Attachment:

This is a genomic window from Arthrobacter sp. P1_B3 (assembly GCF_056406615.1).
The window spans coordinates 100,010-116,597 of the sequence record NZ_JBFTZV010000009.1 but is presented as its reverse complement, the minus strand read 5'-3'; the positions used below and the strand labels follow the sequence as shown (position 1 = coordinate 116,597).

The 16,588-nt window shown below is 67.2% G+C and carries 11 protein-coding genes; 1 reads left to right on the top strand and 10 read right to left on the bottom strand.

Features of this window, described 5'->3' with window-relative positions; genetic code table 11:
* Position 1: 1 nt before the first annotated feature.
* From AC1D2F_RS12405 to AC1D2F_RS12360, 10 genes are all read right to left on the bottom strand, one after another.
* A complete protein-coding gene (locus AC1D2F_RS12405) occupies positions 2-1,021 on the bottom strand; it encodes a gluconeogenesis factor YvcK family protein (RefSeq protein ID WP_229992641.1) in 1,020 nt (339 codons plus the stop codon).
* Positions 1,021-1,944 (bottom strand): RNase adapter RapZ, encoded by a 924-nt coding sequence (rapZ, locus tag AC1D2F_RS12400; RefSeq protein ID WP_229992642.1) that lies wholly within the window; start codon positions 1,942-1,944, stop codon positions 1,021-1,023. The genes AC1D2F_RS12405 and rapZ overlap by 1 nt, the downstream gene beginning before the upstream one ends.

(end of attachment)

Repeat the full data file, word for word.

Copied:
This is a genomic window from Arthrobacter sp. P1_B3 (assembly GCF_056406615.1).
The window spans coordinates 100,010-116,597 of the sequence record NZ_JBFTZV010000009.1 but is presented as its reverse complement, the minus strand read 5'-3'; the positions used below and the strand labels follow the sequence as shown (position 1 = coordinate 116,597).

The 16,588-nt window shown below is 67.2% G+C and carries 11 protein-coding genes; 1 reads left to right on the top strand and 10 read right to left on the bottom strand.

Features of this window, described 5'->3' with window-relative positions; genetic code table 11:
* Position 1: 1 nt before the first annotated feature.
* From AC1D2F_RS12405 to AC1D2F_RS12360, 10 genes are all read right to left on the bottom strand, one after another.
* A complete protein-coding gene (locus AC1D2F_RS12405) occupies positions 2-1,021 on the bottom strand; it encodes a gluconeogenesis factor YvcK family protein (RefSeq protein ID WP_229992641.1) in 1,020 nt (339 codons plus the stop codon).
* Positions 1,021-1,944 (bottom strand): RNase adapter RapZ, encoded by a 924-nt coding sequence (rapZ, locus tag AC1D2F_RS12400; RefSeq protein ID WP_229992642.1) that lies wholly within the window; start codon positions 1,942-1,944, stop codon positions 1,021-1,023. The genes AC1D2F_RS12405 and rapZ overlap by 1 nt, the downstream gene beginning before the upstream one ends.